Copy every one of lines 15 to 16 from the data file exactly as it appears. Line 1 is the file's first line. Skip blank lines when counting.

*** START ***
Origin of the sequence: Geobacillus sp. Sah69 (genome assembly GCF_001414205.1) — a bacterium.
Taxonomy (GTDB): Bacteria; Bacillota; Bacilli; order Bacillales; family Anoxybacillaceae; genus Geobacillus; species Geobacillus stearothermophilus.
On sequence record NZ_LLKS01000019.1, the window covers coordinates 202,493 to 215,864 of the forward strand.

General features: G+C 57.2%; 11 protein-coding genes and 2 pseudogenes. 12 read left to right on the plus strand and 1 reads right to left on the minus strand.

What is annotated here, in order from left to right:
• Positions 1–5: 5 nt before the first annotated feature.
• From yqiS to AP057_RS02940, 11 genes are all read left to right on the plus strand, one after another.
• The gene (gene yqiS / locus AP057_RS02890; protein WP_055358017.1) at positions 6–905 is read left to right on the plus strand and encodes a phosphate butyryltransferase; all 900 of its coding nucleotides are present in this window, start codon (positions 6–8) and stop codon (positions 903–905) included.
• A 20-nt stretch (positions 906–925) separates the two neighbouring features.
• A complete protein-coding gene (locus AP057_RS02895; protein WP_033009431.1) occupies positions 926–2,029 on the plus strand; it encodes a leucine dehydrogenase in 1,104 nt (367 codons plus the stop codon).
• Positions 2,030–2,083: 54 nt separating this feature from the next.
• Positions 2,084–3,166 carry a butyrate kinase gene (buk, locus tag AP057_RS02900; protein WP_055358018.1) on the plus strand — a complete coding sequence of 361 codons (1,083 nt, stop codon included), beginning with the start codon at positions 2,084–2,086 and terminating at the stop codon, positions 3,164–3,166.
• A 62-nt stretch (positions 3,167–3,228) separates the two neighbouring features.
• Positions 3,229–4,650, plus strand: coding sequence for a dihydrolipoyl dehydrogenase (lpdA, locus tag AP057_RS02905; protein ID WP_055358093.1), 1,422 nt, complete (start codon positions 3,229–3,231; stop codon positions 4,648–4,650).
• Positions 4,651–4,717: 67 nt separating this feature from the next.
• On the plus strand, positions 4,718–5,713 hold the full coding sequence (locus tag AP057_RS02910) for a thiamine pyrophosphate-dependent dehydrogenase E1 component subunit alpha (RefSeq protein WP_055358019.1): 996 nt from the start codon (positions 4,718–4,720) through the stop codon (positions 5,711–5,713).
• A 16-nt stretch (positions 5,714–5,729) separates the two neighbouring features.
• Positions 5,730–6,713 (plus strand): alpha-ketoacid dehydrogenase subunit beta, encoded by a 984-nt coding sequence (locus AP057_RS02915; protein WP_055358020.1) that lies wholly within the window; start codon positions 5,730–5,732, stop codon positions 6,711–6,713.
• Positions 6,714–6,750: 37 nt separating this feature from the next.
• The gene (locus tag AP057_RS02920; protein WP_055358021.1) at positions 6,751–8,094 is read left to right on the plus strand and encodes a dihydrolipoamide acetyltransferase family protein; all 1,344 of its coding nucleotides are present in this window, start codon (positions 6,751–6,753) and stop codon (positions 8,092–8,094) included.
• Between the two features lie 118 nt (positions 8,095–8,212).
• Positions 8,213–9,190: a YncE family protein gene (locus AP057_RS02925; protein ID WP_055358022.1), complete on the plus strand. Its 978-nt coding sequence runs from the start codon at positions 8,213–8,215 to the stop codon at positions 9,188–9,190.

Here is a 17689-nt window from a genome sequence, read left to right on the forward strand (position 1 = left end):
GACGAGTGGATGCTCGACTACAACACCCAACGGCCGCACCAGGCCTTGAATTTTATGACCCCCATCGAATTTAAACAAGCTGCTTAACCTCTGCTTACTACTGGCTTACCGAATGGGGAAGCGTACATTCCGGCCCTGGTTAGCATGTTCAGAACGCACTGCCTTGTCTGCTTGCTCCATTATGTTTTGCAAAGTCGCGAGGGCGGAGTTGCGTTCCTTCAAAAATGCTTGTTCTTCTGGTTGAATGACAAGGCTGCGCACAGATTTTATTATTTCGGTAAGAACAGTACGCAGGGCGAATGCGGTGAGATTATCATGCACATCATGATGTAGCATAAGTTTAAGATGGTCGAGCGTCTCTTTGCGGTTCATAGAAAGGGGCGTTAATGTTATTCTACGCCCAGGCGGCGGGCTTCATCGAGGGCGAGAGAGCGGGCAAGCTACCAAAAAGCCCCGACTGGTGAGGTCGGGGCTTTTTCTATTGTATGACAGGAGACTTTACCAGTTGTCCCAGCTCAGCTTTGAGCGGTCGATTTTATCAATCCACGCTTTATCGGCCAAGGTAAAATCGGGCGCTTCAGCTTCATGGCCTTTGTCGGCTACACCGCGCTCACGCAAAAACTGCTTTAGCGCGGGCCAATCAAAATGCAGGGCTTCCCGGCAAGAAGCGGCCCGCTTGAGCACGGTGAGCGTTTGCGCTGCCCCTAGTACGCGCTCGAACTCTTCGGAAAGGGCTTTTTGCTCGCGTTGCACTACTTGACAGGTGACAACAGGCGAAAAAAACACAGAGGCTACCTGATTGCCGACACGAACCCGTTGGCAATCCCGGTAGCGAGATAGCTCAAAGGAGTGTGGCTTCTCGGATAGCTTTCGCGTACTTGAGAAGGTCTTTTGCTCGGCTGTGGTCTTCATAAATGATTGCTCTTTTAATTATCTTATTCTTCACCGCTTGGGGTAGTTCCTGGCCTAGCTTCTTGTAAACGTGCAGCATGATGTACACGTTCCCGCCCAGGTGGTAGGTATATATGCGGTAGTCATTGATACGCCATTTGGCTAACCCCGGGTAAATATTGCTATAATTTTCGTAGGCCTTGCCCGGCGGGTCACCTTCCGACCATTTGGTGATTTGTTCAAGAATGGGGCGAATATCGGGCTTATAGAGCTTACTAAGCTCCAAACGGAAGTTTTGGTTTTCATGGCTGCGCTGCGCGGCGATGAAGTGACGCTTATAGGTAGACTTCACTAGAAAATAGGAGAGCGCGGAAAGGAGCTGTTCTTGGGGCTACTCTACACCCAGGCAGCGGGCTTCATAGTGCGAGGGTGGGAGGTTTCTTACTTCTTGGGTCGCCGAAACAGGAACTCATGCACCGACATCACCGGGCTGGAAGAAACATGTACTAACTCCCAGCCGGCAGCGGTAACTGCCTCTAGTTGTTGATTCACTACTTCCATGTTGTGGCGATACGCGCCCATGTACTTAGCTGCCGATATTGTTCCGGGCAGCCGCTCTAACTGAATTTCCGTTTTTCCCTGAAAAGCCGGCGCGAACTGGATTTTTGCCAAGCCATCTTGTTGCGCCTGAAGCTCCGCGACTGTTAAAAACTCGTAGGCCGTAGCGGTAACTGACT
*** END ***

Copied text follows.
• Positions 4,651–4,717: 67 nt separating this feature from the next.
• On the plus strand, positions 4,718–5,713 hold the full coding sequence (locus tag AP057_RS02910) for a thiamine pyrophosphate-dependent dehydrogenase E1 component subunit alpha (RefSeq protein WP_055358019.1): 996 nt from the start codon (positions 4,718–4,720) through the stop codon (positions 5,711–5,713).